Advanced & Off-Piste

Advanced skiers should try the Hauts Forts black runs down to Les Prodains and the Swiss Wall – one of the steepest and bumpiest runs in Europe – then head Off-Piste, exploring all the Portes du Soleil has to offer.

Advanced skiers benefit from the size of the area as there’s great red and black skiing in every corner of the Portes du Soleil. Around Avoriaz head for the steeps of les Hauts Forts, where the bumps on Machon are steeper for a shorter distance than the infamous Wall. As well as the official runs look out for the off-piste. If you trverse across the Les Crozats de la Chaux, you can descend through the trees to Les Prodains. But be careful, it’s steep and there can be avalanches,

Then its time for the Swiss Wall itself, which is just over the border in Champery. It’s one of the steepest and bumpiest runs in Europe and deserving of multiple descents. It’s effectively a bowl with South East, East and North East facing parts so if you traverse at the top, you can get very different experiences from different routes. If the snow is good you can keep going off-piste, heading slightly to the right until you join the long Grand Paradis red run, which is very enjoyable in its own right.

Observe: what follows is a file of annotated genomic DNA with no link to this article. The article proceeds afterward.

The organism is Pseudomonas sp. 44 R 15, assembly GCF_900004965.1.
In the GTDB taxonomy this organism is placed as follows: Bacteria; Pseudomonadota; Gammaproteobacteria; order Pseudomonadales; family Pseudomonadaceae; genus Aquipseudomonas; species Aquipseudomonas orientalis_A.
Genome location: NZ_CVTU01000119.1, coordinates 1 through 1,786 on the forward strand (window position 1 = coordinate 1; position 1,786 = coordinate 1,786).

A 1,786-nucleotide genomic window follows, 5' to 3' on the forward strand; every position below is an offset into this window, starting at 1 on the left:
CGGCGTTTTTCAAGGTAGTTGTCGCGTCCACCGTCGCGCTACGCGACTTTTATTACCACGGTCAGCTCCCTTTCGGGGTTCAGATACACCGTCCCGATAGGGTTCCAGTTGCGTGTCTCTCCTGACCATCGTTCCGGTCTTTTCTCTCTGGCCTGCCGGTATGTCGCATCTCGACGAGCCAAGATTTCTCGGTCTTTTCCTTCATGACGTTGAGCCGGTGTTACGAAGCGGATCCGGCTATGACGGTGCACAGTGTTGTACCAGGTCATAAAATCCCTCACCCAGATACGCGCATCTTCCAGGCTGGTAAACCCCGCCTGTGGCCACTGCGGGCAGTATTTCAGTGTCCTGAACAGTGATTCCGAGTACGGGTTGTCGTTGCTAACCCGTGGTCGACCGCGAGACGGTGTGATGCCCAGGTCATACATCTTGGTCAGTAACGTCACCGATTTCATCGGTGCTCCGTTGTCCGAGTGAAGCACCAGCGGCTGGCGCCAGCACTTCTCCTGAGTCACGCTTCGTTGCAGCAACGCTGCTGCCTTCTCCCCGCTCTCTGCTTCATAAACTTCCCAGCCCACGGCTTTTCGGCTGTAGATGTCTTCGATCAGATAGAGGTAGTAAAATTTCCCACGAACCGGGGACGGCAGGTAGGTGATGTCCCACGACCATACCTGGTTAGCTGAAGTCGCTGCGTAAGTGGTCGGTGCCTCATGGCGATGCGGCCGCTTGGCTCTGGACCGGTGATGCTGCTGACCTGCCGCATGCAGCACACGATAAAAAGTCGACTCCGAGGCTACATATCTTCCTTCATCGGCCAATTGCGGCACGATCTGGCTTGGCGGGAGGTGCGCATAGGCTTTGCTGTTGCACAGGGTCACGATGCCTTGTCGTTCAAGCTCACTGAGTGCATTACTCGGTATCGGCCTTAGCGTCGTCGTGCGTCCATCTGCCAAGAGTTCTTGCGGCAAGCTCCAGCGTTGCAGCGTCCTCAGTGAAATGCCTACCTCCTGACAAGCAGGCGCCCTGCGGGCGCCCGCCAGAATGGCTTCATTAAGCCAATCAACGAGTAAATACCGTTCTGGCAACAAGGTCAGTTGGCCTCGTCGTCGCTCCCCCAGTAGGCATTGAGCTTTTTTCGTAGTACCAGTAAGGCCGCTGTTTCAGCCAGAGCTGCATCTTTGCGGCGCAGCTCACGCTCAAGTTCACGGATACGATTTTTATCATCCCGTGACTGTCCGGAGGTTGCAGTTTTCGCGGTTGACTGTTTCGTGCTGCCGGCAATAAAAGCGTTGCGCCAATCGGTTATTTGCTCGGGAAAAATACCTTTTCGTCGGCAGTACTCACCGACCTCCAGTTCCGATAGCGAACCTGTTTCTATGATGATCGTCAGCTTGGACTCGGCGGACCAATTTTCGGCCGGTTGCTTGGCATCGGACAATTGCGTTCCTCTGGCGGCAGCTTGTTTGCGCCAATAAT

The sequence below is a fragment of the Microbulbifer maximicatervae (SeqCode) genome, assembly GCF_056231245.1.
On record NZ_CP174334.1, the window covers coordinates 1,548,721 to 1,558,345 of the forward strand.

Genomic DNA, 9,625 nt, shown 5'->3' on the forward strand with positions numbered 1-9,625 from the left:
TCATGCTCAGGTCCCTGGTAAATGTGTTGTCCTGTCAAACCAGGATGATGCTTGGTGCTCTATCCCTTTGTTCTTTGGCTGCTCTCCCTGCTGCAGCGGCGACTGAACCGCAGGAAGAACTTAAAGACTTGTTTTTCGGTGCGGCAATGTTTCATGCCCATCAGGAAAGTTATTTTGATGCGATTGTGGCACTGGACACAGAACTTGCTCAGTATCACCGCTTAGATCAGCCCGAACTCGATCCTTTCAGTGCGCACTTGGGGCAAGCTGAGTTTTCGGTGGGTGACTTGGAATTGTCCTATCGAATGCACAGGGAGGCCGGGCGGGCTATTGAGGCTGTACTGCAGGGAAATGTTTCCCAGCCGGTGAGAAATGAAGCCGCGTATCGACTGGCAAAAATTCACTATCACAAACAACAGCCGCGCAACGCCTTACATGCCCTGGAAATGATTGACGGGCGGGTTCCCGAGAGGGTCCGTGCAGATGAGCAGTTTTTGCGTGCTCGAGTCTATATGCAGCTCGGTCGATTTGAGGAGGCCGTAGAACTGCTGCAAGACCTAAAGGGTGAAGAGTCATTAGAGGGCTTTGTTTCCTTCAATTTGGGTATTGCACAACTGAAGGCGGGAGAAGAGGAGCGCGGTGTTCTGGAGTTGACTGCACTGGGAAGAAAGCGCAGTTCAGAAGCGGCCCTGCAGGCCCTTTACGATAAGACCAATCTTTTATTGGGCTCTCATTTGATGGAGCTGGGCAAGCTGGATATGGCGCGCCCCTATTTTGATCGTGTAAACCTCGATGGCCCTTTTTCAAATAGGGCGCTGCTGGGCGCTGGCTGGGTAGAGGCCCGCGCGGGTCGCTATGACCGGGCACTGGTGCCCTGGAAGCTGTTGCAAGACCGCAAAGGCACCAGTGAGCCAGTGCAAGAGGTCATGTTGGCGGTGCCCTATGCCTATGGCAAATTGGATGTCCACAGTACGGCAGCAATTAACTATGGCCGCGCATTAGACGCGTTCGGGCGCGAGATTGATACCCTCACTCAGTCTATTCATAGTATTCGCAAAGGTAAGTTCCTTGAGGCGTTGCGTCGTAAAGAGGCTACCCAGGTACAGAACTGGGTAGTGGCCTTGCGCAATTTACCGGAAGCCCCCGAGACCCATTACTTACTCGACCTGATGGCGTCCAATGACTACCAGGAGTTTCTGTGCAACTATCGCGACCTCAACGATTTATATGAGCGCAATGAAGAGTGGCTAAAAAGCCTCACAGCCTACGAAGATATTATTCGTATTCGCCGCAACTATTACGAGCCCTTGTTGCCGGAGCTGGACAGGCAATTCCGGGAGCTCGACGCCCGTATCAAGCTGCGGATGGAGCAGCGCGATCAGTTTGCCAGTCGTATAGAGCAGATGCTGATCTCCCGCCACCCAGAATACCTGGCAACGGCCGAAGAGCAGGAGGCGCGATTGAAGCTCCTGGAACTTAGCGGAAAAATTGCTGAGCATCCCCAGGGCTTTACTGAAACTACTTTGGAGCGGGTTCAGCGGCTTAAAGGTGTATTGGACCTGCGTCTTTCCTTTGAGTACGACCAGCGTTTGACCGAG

If you enjoy bumps, the former drag lift track up from Les Lindarets is now a long bumps run with a near perfect gradient. Watch out though, as once you’re halfway down there’s no alternative but to continue.

Then its time for more off-piste. A guide can show you the descent fron the Fornet chairlift in Avoriaz to L’Erigne. It needs good snow though.

The Les Crosets ski area in Switzerland which is part of the Portes du Soleil  easily accesible from Avoriaz’s lifts, is basically one big semi-circular bowl, with plenty of between-the-pistes freeriding potential for advanced skiers if they both know what they are doing and can see what they are doing. There are some good steep couloirs but take care (or better still, take a guide) because there are rocks, cliffs and hidden gullies here as well. When it’s time to leave the area, there is a good, North-facing ungroomed route (sometimes shown on maps as a black piste) from Pointe de l’Au which joins the long blue from Col des Portes du Soleil, down to Morgins. 

Further afield, the Tete de Linga and Cornebois area in Pre la Joux (part of Chatel), the Pointe de Nyon  and Chamossiere in the Morzine sector, and the North face of Mont Chery on the far side of Les Gets , are all good fun, and you can get to them and back from Avoriaz within a day..


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